She may be right. The Union Minister for Electronics and Information Technology and Communications, Ashwini Vaishnaw has just announced that the government is set to introduce draft regulations to tackle the growing concern of deepfakes.

“We are heading towards this synthetic media where we don't know what is true or not true and women are more vulnerable than any other groups,” she said. The only way to deal with this age of Artificial Intelligence, is to have your radar on and feel and sense something is wrong, Buik added.

So, are deepfakes always bad? Consent is the key, says Buik. In the case deepfakes of Indian actresses, neither the actress nor the content creators had consented to them.

"A 2019 study found that 96% of deepfakes are of non-consensual sexual nature, and of those, 99% are made of women. This is content aimed to silence, shame, and objectify women. And tech expects the victims to uncover and report the material. For example, it’s left to women to proactively request the removal of the harmful pages from Google Search,” pointed out Patricia Gestoso, an inclusion strategist and a technologist with over 20 years of experience in digital transformation with a focus on scientific modeling, artificial intelligence, and inclusive design of products.

“There’s a gap in the law,” pointed out Tania Duarte, Co-Founder and CEO of We and AI, a UK non-profit focusing on activating diverse communities to make AI work for everyone. “This is not just about deepfakes but using someone’s content in a harmful manner. It’s pitting women against women,” she said talking about the social media creators’ whose content was used to make the deepfakes.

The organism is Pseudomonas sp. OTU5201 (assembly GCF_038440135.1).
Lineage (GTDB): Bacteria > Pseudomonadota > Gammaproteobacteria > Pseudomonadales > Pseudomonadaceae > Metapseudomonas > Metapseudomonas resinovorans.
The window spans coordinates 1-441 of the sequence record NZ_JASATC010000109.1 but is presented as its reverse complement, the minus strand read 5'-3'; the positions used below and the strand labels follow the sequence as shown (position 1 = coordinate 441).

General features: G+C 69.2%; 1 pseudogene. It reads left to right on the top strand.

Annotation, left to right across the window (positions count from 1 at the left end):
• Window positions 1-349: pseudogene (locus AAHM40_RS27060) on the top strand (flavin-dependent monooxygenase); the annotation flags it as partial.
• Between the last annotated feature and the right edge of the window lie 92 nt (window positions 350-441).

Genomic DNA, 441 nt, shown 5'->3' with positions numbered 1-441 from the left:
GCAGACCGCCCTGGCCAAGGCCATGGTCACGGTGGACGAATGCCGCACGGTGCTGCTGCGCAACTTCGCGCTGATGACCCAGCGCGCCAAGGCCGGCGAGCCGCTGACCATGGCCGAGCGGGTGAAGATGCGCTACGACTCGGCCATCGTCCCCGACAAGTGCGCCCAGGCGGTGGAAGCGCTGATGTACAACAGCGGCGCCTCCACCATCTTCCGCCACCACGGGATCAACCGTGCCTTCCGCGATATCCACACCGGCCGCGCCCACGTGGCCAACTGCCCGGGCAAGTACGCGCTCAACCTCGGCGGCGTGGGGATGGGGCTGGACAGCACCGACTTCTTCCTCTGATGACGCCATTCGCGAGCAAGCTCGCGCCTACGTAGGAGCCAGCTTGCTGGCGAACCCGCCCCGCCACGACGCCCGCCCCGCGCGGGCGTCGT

Criminalising these offences is welcome but tracing who created it is difficult and women do not have the support in place to even talk about it, added Medina Bakayeva, who researches AI governance and literacy at We and AI and works as a Consultant in cybersecurity policy at the European Bank for Reconstruction and Development's Digital Hub.

“Women’s bodies are already sexualised. Even if they don't have sexual connotation they are penalisted on social media,” Gestoso said, adding that this is how women are dehumanised.

Mia Shah-Dand, Founder of Women in AI Ethics said that women are already at a higher risk from gender-based violence offline and new AI tools have made it even easier to harass and exploit women online.

The male-owned and male-led social media platforms are not taking the threats against women seriously, she said. “In many cases tech companies are benefiting from these harmful activities,” Dand pointed out that adding VC-funded Civitai has launched a new feature that allows users to post “bounties” to create AI models of specific real people. “No woman regardless of her celebrity status or privilege is safe,” she added.

Susan*, meanwhile, hasn’t stopped posting her photos but she fears her content may be used in a harmful way. “My content is created to help women feel more confident in their natural bodies, but I’ve experienced either Indian men sexualising me or using the content to hurt other women,” she said, adding that it is simply “disgraceful”.


*Name changed to protect identity.